reader = new StringReader(puzdata.text);
if ( reader == null )
{
   Debug.Log("puzzles.txt not found or not readable");
}
else
{
   // Read each line from the file
   while ( (string txt = reader.ReadLine()) != null )
      Debug.Log("-->" + txt);
}

Method 2: Read unencrypted text file bundled with the game
This example reads text from a file that sits alongside other files of your compiled game. Anyone can see and edit the file, which makes it convenient for making changes without having to rebuild your game. The complication is that you have to remember to include the file with your game, either by manually adding it after every build, or by creating a Unity build post-processing script to do it for you.

The following example reads a file called “puzzles.txt” from the game’s data folder as pointed to by Application.dataPath. This location varies depending on where your game is running:

Where game is running Application.dataPath
In the Unity editor project’s Assets folder
Mac build ‘Contents’ folder in the package (right-click on the game, select “View Package Contents”)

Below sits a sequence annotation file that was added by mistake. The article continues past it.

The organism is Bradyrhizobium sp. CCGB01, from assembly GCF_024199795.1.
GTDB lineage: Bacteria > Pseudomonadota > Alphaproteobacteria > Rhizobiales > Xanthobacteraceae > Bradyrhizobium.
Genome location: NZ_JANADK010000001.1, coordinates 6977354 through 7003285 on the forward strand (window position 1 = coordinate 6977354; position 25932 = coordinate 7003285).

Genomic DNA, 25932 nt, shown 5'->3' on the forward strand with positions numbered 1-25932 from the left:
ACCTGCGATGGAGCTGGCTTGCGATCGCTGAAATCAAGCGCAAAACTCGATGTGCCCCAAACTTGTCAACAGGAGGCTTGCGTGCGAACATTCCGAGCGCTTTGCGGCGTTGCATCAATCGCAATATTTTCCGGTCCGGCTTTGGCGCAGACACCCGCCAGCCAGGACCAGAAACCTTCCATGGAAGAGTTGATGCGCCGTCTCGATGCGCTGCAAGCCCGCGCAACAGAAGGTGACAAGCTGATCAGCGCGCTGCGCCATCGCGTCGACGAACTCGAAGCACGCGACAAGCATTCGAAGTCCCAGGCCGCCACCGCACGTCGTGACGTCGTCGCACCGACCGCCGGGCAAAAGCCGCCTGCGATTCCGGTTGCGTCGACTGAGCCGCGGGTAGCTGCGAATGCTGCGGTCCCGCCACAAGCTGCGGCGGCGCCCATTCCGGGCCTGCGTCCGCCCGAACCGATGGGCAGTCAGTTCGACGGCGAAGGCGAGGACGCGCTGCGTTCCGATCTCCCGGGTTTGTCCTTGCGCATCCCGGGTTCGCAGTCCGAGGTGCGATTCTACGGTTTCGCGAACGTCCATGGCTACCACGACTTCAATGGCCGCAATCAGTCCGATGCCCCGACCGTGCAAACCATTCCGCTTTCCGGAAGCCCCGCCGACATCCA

Windows build Data subfolder
iPhone app In app’s writeable Documents directory; see comments below
Webplayer build URL to webplayer’s data folder; use WWW class to access

(Since Application.dataPath returns a URL for webplayers, the following code will probably not work for them. You would have to use the WWW class instead.)

FileInfo theSourceFile = null;
StreamReader reader = null;
 
theSourceFile = new FileInfo (Application.dataPath + "/puzzles.txt");
if ( theSourceFile != null && theSourceFile.Exists )
   reader = theSourceFile.OpenText();
 
if ( reader == null )
{
   Debug.Log("puzzles.txt not found or not readable");
}
else
{
// Read each line from the file
   while ( (string txt = reader.ReadLine()) != null )